One 100 million people are displaced in the world; what you need to know

The number of people displaced by wars, violence, persecution and human rights violations reached 100 million across the world, indicated the United Nations Refugee Agency (UNHCR), in a report presented this Thursday 16.

“In the last decade, the numbers have increased every year. If the international community does not come together to take action to address this tragedy or to resolve conflicts and find lasting solutions, this terrible trend will continue,” UNHCR chief Filippo Grandi said.

At the end of 2021, the people who had to flee their towns and homes amounted to 89.3 million, already then the highest level on record, eight per cent above the 2020 figure and twice the number displaced 10 years ago.

Since then, the Russian invasion of Ukraine – which triggered one of the largest and fastest-growing forced displacement crises since World War II – and other emergencies, from the African continent to Afghanistan and beyond, have pushed the figure to more than the dramatic milestone of 100 million.

The agency cited a World Bank report, according to which the past year was characterized by the number of new conflicts that arose and the number of existing conflicts that were exacerbated.

In total, 23 countries, with a combined population of 850 million people, experienced conflicts of medium and high intensity.

“In the last decade, the numbers have increased every year. If the international community does not come together to take action to address this tragedy, or to resolve conflicts and find lasting solutions, this terrible trend will continue”: Filippo Grandi.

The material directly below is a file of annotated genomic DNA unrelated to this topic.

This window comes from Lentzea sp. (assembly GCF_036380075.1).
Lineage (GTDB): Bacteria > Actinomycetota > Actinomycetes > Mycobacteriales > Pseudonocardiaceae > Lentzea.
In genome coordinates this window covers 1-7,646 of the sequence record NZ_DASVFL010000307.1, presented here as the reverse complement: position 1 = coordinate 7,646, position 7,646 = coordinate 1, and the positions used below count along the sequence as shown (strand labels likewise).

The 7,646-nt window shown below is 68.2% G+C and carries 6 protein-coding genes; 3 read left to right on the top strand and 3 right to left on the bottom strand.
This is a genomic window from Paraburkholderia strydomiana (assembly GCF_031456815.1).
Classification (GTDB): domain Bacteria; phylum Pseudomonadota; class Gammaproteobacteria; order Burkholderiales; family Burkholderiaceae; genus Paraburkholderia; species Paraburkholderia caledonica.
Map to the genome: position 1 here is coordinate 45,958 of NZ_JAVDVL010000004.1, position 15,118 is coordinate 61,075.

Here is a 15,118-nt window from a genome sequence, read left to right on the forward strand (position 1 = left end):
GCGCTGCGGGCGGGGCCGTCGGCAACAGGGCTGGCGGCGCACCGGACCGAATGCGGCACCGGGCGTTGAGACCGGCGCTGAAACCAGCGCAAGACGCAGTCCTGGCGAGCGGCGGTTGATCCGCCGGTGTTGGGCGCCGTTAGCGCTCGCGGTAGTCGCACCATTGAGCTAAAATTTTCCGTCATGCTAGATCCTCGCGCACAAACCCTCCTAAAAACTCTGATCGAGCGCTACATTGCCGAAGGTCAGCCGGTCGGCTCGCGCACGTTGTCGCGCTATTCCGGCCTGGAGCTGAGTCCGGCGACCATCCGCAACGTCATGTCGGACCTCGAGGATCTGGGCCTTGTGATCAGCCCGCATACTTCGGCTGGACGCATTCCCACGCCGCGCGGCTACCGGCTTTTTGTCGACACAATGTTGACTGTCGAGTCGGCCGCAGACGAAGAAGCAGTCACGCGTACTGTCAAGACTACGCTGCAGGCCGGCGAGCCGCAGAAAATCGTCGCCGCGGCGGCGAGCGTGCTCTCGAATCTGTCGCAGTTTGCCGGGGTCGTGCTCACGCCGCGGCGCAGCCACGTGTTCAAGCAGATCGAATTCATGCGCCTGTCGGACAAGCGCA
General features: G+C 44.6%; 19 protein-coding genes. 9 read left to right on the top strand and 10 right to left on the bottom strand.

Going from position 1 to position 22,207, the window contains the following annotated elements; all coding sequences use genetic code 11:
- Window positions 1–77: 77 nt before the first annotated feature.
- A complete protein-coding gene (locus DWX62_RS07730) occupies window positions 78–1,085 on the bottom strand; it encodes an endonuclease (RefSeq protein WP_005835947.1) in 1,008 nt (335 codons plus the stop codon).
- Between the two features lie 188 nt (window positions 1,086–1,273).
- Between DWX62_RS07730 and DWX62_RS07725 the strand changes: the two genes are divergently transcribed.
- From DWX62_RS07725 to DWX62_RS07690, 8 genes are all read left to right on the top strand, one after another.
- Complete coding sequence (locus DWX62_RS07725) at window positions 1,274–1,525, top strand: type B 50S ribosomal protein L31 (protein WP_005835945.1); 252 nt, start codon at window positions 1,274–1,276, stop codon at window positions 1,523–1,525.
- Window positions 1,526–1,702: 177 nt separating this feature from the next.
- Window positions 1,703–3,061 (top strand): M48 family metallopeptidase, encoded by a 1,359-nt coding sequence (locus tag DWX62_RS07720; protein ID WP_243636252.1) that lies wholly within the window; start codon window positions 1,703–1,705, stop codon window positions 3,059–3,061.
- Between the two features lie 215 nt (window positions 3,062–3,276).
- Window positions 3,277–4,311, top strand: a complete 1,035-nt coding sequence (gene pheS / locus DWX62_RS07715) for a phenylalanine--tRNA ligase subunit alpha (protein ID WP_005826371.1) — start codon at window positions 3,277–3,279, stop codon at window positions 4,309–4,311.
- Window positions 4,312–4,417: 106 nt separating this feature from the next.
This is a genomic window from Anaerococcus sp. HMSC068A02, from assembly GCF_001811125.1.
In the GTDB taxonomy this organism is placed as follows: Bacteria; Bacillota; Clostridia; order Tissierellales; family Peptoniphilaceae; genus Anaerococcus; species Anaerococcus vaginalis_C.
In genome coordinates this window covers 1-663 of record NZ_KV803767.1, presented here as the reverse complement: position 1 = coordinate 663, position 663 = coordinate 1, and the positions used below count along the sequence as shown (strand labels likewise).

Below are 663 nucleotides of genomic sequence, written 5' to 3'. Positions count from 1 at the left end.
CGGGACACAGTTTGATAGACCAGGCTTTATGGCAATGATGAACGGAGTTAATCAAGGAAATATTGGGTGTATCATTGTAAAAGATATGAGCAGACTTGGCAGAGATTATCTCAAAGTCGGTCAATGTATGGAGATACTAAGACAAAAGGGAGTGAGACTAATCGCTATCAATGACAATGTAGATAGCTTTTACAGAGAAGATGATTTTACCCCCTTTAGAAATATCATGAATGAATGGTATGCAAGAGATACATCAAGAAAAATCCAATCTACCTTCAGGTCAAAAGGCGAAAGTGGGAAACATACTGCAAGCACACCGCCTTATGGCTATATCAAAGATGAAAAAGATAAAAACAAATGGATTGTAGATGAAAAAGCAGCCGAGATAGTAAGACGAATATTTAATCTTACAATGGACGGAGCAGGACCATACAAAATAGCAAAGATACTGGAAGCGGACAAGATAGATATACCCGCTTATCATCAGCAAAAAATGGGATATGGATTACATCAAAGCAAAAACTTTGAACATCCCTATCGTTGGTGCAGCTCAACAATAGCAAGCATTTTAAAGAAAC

At the same time, food shortages, inflation and the climate crisis have accentuated the difficulties of the population and added more pressure to the humanitarian response, at a time when the financing panorama of many situations is complicated.

The number of refugees increased to 27.1 million in 2021, with massive arrivals in Uganda, Chad and Sudan, among other countries, as a result of conflicts and massive attacks on the civilian population in neighbours such as the Democratic Republic of the Congo, the Central African Republic, Nigeria, Ethiopia and South Sudan.

Most of the refugees were hosted by neighbouring countries with few resources.

Thus, in Turkey, there are 3.8 million refugees, mostly Syrians, in Colombia 1.8 million migrants and displaced persons from neighbouring Venezuela, Uganda 1.5 million from the Democratic Republic of the Congo, and in Pakistan a similar number, of those who have fled Afghanistan.

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Lebanon hosted the largest number of refugees per capita (one for every eight inhabitants), followed by Jordan and Türkiye. Relative to their population, the Dutch islands of Aruba and Curaçao have hosted the highest number of Venezuelans displaced abroad (one in six and one in 10, respectively).

In another category of displaced persons, the number of asylum seekers reached 4.6 million in 2021, an increase of 11%. Of the 1.4 million new applications, the countries that received the most such requests were the United States (188,900), Germany (148,200), Mexico (132,700), Costa Rica (108,500), and France (90,200).

Last year also saw that, for the fifteenth consecutive year, the number of people displaced within their own countries continued to rise to 53.2 million. This increase is due to the upsurge in violence and conflict in some places, such as Myanmar, Ethiopia, Chad, Burkina Faso and Afghanistan. Since last February millions of people have been displaced within Ukraine.

UNHCR underscored that the speed and scale of forced displacement continue to outpace solutions available to displaced people, such as return, resettlement and local integration.

There are, however, glimmers of hope, because in 2021 the returns of refugees and internally displaced persons also increased, returning to pre-covid-19 levels: 5.7 million people returned, of which 5.3 million internally displaced persons and 429 000 refugees.

“Although we are witnessing the emergence of new and shocking refugee situations, while others are reactivated or remain unresolved, there are also examples of countries and communities working together to find solutions for displaced people,” said Grandi.

For his part, the director of the UNHCR office for America, José Samaniego, praised “the efforts of the countries of the region to regularize, provide protection and integrate these people locally.”

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